There’s another mistake a lot of people make: they think it’s OK to drink a bit more on holiday. It’s not. If a woman drinks five units a day (less than three standard glasses of wine) for just two or three weeks, she has five times more risk than a teetotaller of developing a fatty liver — the first stage of serious liver disease. For men, it’s eight units a day.
You may think you’ll be fine if you follow the UK chief medical officer’s advice to drink no more than 14 units a week. And if you stick to these levels (roughly two pints of beer or two glasses of wine a day, spread out over three days a week, with days off in between), your risk of dying due to an alcohol-related condition is only around one per cent. But any more than that, and the risks rise disproportionately.
One study concluded that having a couple of drinks on more than four days a week raises the risk of premature death by 20 per cent.
And a recent report from the European Commission concluded that drinking any more than two units a year increases your risk of cancer, although the increased risk is very small. That’s just one pint of low-strength lager!
Hang on — what about all those studies that apparently showed benefits from drinking a daily glass or two of red wine? Sorry to disappoint, but a 2018 review of all the evidence — published in the leading medical journal, The Lancet — concluded that any partially protective effect on the heart is more than cancelled by negative effects, such as raised risk of cancer.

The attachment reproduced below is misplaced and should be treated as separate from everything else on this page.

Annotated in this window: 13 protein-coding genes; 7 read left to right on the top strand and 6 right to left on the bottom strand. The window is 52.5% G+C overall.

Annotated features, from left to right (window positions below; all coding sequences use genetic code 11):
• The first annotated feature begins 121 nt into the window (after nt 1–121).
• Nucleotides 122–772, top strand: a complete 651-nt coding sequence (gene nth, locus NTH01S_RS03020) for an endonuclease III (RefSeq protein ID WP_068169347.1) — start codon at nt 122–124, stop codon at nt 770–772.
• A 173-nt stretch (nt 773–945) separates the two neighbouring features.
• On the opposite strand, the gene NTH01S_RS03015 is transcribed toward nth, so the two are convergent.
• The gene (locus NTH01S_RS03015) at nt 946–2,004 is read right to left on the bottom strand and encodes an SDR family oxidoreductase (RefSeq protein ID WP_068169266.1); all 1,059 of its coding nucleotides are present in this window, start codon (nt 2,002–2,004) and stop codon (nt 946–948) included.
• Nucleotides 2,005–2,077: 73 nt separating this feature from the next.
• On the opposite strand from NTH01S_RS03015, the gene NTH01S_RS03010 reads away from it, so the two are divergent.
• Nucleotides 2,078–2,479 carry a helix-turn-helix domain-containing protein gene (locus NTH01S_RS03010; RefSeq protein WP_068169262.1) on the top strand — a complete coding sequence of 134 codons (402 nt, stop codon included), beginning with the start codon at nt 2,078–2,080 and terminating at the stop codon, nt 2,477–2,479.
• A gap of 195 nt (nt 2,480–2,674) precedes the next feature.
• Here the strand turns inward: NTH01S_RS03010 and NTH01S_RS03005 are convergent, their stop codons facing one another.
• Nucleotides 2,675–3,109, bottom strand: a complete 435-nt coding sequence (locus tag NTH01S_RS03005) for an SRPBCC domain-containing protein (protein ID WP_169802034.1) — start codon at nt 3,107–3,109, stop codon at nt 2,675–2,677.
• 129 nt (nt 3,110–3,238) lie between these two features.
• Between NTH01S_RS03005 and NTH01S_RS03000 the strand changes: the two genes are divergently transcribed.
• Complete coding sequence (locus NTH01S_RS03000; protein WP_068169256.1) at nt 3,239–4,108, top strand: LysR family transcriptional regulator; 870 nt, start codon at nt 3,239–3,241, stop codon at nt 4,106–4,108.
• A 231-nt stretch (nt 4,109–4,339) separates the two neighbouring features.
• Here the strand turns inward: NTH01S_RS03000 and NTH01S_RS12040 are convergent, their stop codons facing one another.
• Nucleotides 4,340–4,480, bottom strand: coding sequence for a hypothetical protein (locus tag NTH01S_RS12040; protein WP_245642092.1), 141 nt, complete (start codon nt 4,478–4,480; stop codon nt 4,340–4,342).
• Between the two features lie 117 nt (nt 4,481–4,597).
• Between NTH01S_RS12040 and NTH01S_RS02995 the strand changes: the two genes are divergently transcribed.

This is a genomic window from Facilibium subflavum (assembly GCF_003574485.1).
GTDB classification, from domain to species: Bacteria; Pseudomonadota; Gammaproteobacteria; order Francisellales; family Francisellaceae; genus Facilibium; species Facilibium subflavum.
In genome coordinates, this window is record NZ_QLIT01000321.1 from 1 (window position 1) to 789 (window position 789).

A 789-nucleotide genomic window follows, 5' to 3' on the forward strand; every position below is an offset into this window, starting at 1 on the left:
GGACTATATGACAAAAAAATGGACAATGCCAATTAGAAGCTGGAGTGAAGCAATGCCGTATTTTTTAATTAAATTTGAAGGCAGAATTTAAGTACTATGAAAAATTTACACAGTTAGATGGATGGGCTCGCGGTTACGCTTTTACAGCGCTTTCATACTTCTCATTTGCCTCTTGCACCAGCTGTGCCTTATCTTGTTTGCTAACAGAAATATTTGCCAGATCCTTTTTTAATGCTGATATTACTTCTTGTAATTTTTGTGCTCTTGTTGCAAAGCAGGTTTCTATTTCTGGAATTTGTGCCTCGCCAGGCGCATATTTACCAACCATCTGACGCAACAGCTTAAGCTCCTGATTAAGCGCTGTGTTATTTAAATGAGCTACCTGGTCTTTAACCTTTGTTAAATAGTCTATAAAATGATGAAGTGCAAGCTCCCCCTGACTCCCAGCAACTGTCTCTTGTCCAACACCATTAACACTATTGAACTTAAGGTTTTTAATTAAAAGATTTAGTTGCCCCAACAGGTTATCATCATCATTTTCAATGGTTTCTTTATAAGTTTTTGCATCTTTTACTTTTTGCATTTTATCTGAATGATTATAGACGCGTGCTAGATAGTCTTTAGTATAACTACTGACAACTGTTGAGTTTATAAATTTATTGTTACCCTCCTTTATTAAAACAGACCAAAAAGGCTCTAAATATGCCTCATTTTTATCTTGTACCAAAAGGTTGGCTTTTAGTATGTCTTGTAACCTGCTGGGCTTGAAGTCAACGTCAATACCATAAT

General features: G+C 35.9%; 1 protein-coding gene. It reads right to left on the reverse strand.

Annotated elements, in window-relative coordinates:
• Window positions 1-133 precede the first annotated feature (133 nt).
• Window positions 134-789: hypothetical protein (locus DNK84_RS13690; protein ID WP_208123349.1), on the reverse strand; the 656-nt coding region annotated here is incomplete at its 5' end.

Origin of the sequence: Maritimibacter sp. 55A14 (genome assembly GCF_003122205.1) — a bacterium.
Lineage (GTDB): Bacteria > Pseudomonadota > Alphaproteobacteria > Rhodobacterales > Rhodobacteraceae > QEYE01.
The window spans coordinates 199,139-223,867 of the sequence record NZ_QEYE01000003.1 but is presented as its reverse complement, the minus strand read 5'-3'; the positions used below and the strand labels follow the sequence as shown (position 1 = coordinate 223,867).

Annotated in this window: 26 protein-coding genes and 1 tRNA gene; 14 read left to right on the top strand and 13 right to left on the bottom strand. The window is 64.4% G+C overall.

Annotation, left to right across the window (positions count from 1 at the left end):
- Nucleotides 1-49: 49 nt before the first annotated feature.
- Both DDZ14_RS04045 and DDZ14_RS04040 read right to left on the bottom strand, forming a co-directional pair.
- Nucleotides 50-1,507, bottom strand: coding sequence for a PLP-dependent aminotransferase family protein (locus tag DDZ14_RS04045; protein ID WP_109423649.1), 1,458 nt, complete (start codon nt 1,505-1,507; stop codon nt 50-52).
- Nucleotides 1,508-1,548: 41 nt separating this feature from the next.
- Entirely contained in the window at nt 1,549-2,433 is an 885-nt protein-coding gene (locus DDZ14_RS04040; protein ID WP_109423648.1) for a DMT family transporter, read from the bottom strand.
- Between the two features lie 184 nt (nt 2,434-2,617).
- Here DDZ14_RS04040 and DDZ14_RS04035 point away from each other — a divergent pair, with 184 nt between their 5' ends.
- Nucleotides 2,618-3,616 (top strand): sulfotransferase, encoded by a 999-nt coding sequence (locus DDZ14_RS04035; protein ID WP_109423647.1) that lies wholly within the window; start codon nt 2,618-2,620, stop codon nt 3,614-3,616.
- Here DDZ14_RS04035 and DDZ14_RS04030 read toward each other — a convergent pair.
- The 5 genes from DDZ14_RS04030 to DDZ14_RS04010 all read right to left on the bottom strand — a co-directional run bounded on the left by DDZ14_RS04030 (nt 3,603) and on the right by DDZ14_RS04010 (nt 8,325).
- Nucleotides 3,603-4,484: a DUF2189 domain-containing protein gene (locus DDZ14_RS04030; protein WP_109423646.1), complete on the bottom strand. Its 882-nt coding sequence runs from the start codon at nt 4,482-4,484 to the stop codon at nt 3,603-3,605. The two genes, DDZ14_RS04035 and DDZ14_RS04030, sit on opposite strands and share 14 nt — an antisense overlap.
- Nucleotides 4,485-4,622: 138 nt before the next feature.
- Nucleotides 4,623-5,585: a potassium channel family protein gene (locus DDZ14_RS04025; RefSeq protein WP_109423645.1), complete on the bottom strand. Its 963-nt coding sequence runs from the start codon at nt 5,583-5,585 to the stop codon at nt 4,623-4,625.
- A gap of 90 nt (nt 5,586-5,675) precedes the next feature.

Let me put it this way: If alcohol had been discovered in the past year or two, it would be illegal. The safe limit, if you applied current food-standards criteria, would be one glass of wine a year.
Would you take a new drug if you were told it would increase your risk of cancer, dementia and heart disease, or that it shortened your life? You wouldn’t touch it.
Yet over the past 50 years, alcohol has become entrenched in our lives. We drink for social bonding. We drink together to clinch business deals and come to agreements. We drink to celebrate the birth of a child, to commiserate with each other when someone dies. We drink because we’ve had a stressful day at the office because we’re feeling anxious or just because it’s Friday.
When a nephew turned 18, I went to buy him a birthday card. I counted 23 cards for 18th birthdays before I found one that didn’t focus on alcohol. What kind of message is that for a young person?